Kirpes with a mathematical purpose

Math teacher James Kirpes shares his journey to West and how his experiences have shaped his 32 years of teaching.
Math teacher James Kirpes shares his journey to West and how his experiences have shaped his 32 years of teaching.
Math teacher James Kirpes shares his journey to West and how his experiences have shaped his 32 years of teaching.
Anna Song

When walking into James Kirpes’ room, one may encounter “party,” “shindig,” “homefun” and “cal-COOL-us” filling class discussions. These are just a few of the phrases from Kirpology, Kirpes’ very own math language. While unusual to typical students, many enrolled in Kirpes’ classes are accustomed to his unique language. Kirpology plays a special role in his classroom, and the origin of the language dates back to the beginning of his teaching career. 

While attending math competitions during his first years of teaching and coaching math club, Kirpes met Des Moines Valley math teacher Jim Jephson, who inspired Kirpes’ “parties.”

“We were chatting once and I heard him say ‘I don’t give math exams, I give math parties,’ because he likes to celebrate math and celebrate his students, and he thoroughly enjoys math,” Kirpes said. “I was like, ‘I like that idea: [to] celebrate math.’”

To keep his terms consistent, Kirpes also swapped “quizzes” for “shindigs” and “homework” for “homefun.” He uses these alternative phrases to reduce students’ stress. 

“I’m very aware some students have math anxiety. As soon as they hear ‘math test,’ they tense up, and that’s unfortunate, but it’s a reality. So I thought, ‘What can I do to take the edge off? Call it a math party?’ [Because] why get a kid all tense or nervous over the term that I use?”

Humor remains an integral part of Kirpes’ lessons as he often jokes with his students. One of Kirpes’ former students and current West science teacher Jeff Conner ’05 appreciates his humor and believes it’s one of the reasons Kirpes stands out.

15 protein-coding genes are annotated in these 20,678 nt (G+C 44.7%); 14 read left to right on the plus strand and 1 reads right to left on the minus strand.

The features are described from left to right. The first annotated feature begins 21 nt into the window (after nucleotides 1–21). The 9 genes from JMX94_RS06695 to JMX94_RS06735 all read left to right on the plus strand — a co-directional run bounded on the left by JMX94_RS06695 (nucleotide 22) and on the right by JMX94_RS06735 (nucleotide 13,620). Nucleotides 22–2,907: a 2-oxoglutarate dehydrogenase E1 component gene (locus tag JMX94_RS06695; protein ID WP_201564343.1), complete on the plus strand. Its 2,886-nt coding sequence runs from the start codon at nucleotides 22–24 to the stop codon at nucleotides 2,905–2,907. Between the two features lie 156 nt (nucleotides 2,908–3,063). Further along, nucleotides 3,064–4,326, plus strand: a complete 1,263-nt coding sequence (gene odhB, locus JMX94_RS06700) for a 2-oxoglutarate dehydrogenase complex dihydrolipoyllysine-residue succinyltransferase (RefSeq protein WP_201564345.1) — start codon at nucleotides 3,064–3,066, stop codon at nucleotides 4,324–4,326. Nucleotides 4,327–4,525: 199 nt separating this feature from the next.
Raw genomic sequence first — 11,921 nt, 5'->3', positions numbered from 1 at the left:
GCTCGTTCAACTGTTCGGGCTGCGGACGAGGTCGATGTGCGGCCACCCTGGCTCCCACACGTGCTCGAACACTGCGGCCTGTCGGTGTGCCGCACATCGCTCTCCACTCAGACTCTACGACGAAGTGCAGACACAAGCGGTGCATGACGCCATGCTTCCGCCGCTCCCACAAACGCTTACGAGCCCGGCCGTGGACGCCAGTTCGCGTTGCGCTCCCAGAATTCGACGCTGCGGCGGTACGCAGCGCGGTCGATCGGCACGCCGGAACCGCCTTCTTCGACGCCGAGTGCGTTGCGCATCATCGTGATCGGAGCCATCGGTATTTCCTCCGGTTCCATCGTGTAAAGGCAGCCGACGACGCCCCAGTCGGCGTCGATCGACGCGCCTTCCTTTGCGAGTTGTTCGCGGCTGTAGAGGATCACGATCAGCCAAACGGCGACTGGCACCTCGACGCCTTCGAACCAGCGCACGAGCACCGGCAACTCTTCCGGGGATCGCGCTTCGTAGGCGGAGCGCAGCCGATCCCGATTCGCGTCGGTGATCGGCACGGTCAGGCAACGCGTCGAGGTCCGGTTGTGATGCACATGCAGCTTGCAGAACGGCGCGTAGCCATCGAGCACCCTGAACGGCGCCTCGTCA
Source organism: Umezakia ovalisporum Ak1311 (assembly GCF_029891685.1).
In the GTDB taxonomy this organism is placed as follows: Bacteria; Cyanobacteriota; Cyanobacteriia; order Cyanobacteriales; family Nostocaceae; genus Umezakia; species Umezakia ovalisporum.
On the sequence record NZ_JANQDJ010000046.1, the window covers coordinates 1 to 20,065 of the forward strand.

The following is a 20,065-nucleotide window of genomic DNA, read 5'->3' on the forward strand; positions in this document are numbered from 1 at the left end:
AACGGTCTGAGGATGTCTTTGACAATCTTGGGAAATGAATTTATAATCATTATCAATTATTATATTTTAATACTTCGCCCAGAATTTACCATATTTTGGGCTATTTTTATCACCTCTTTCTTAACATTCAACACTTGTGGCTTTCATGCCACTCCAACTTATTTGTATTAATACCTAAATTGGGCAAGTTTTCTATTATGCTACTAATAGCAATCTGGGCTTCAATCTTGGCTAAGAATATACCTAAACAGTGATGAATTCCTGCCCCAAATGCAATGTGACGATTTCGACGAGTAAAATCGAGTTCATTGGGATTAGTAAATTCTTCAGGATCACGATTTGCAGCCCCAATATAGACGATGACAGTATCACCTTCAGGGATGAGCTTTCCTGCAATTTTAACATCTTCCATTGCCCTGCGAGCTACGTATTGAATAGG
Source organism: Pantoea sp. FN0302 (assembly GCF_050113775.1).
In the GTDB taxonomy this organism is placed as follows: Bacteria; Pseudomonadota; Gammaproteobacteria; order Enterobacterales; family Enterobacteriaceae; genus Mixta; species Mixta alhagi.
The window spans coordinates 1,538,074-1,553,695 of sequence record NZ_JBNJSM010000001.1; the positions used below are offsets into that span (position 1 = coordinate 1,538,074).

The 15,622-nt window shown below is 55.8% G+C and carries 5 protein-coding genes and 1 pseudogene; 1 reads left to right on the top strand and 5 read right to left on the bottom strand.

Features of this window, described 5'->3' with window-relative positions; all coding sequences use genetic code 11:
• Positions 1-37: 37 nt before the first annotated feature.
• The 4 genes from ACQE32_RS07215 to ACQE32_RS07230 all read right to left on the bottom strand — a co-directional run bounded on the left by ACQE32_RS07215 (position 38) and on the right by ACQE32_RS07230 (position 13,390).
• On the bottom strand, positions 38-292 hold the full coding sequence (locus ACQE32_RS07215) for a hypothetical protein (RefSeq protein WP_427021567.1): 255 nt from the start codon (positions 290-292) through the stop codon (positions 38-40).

“As somebody who was nerdy myself, growing up as a math nerd and a science nerd, I tended to think he was really funny and witty,” Conner said. “I enjoyed his sense of humor, and I enjoyed how much he loved math.”

Despite Kirpes’s current passion for teaching, he never believed he would become a math teacher in high school.

“I had an interaction with one of my friends in high school where I was trying to explain a topic to them, and apparently I did a very poor job, because my friend said, ‘You can’t teach anything.’ So I crossed ‘math teacher’ off in my brain,” Kirpes said. 

However, while studying mathematics and sociology at Iowa State University in 1986, Kirpes was on the hunt for a job. He began tutoring at the university tutoring office, discovering his love for teaching in the process. 

“I was pretty good at [tutoring], and I certainly enjoyed it,” Kirpes said. “I had some students who requested me from one semester to the next, so that told me I was doing okay … and junior year at Iowa State, I was like, ‘I really need to consider this math teacher thing.’” 

Now, Kirpes has been at West for 26 years, teaching about 4000 students throughout his career. His courses vary from Geometry Honors to AP Calculus BC to Art of Mathematical Problem Solving. For Kirpes, teaching isn’t a job but an avocation.

“A vocation is something that you’re called to do, and for me, an avocation is the next step beyond that. I need to [teach math] to be my authentic self,” Kirpes said. “So not only am I called to do it, but I would be denying some sense of who I am if I didn’t.”

Answering his calling to teach, Kirpes strives to help students derive their own equations to success. 

“I want students to be successful, and I try really hard to let them define what success is. It’s really important to me that you don’t let somebody else define for you what success is. [It’s] a great thing when I see a student having success, defined in their own way,” Kirpes said. 

Conner experienced Kirpes’ passion for teaching firsthand. After taking Geometry Honors, the Art of Mathematical Problem Solving I and II and AP Calculus BC with him, Connor notes Kirpes’ exponential mathematical purpose. 

“He loves math, he wants to spread it around to as many people as possible and he’s a teacher for the right reasons — he wants to educate young people about the topic that he loves. That’s why he does it,” Conner said.